Innovative extraction method could make magnesium the new superhero in fuel efficiency

Step aside, carbon fibre. Seaborn magnesium is the new lightweight superhero in fuel efficiency.

The US Department of Energy has been pumping cash into the development of fuel efficient technology, with $6 million allocated specifically to exploring "light weighting materials."

Magnesium seems to be the best option – it's the eighth most abundant element on earth and it's the lightest structural metal. The only problem so fas has been extracting it from the ocean.

Currently, the process is seven times more expensive than steel-making. Production is also not very eco-friendly because it uses a lot of energy, which defeats the whole point.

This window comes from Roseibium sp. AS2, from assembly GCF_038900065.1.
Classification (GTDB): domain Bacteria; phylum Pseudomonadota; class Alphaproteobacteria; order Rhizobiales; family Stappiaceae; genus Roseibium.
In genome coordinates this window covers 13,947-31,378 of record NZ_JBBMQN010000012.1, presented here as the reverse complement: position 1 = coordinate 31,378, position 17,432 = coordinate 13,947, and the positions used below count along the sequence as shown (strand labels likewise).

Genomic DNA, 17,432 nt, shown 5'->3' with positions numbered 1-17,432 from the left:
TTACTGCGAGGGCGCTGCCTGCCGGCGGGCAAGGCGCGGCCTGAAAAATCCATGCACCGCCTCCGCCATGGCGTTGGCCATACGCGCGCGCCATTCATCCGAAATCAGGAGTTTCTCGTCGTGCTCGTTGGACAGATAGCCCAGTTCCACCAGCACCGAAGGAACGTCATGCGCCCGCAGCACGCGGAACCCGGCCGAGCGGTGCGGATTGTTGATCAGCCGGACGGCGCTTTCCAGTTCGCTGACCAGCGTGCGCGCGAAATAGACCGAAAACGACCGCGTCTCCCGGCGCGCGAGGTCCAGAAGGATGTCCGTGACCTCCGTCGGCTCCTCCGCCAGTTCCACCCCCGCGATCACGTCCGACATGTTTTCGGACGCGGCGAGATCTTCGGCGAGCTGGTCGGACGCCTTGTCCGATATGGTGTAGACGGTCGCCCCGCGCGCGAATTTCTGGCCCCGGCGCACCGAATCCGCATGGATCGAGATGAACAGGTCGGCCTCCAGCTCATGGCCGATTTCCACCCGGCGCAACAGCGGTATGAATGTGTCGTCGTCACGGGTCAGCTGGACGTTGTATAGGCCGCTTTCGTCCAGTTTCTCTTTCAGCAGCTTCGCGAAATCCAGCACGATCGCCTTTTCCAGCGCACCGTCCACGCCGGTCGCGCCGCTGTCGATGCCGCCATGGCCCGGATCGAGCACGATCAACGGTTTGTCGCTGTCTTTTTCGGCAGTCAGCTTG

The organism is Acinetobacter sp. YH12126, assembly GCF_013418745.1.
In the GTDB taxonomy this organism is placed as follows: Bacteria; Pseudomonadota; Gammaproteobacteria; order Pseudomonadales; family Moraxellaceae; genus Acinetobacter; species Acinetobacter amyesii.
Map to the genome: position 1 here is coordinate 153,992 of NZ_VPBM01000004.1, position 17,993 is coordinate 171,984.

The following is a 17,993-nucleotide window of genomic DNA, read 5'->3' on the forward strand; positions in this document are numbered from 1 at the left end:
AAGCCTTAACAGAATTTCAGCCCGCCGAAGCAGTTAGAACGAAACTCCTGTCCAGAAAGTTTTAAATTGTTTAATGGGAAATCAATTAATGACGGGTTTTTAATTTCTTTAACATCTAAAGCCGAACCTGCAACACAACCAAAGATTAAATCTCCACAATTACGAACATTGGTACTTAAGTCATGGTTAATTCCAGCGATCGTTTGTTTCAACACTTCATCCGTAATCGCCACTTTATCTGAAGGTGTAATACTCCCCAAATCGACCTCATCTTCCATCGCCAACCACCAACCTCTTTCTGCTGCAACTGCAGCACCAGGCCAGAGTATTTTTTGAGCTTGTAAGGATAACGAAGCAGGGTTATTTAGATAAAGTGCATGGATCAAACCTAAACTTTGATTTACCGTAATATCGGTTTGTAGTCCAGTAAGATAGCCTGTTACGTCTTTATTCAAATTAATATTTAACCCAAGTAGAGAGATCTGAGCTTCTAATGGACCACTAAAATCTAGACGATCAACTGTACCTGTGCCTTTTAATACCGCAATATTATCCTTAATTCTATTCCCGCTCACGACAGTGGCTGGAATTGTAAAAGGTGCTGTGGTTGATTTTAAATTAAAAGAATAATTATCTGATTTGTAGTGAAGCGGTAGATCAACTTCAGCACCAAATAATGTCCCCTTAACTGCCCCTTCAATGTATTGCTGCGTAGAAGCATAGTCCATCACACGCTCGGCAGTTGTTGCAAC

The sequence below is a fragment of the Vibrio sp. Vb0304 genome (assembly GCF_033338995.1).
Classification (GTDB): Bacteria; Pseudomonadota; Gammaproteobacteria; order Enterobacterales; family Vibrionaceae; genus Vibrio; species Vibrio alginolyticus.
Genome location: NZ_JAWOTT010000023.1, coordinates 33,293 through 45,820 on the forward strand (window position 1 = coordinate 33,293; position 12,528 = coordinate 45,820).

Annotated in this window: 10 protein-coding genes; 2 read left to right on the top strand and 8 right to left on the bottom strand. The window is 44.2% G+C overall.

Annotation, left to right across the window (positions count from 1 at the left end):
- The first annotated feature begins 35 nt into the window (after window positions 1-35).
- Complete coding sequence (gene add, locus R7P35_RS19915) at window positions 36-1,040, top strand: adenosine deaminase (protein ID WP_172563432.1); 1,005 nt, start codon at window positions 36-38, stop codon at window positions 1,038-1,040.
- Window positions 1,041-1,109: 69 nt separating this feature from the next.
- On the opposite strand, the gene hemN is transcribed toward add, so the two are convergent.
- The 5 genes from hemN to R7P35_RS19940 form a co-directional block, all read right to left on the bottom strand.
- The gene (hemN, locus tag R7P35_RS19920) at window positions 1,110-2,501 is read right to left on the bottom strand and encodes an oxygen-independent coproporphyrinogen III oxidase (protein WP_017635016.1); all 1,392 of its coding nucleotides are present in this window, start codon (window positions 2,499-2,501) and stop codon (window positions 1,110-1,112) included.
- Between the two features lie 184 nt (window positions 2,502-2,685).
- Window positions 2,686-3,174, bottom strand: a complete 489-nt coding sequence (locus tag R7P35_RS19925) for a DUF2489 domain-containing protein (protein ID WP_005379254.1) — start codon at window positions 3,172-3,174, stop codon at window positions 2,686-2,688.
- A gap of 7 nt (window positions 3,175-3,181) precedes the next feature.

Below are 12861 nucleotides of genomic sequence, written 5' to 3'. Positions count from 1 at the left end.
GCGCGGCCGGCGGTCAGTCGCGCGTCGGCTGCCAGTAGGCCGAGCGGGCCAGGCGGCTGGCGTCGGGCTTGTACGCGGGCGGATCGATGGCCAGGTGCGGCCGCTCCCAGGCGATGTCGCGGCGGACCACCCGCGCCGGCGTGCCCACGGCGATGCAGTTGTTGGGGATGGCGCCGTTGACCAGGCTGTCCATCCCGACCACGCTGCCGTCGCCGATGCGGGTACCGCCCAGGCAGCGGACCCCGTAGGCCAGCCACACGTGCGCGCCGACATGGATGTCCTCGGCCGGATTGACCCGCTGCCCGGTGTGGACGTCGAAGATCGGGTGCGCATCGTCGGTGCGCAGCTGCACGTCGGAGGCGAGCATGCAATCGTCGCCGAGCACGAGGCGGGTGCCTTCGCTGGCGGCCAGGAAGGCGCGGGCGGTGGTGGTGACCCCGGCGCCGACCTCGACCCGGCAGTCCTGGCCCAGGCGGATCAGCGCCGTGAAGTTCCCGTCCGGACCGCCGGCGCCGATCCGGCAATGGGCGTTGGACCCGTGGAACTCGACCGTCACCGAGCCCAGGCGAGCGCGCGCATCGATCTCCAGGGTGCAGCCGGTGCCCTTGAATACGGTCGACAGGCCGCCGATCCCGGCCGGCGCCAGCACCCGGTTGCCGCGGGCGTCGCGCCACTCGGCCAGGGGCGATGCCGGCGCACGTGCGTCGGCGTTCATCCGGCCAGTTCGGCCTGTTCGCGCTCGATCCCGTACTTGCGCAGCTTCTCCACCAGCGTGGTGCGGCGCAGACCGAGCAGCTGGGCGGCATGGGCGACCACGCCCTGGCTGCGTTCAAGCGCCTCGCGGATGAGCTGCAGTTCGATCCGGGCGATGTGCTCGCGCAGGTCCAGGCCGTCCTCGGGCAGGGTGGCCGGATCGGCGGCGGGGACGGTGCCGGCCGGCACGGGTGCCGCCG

Now, the Department's Pacific Northwest National Laboratory may be headed towards a solution. The lab is working on a $2.7 million, three-year project to develop an extraction method which would remove naturally-occurring magnesium from seawater and convert it to magensium using a "novel metal-organic process" with a titanium-based catalyst.

According to a news release by the PNNL, the "process could ultimately make fuel-efficient transportation more affordable and expand the American magnesium market."

"Demand for lightweight metals such as magnesium is growing, but it's expensive and energy-intensive to produce them," said the project's lead researcher, PNNL Laboratory Fellow Pete McGrail. "We expect our method will be 50 percent more energy efficient than the United States' current magnesium production process. This will also decrease carbon emissions and the cost."

Magnesium alloys would decrease weight while increasing strength in car and air plane parts.

Currently, the US has just one magnesium plant,  U.S. Magnesium, located in Utah. The country is largely dependent on magnesium imports, one-third of which come from China.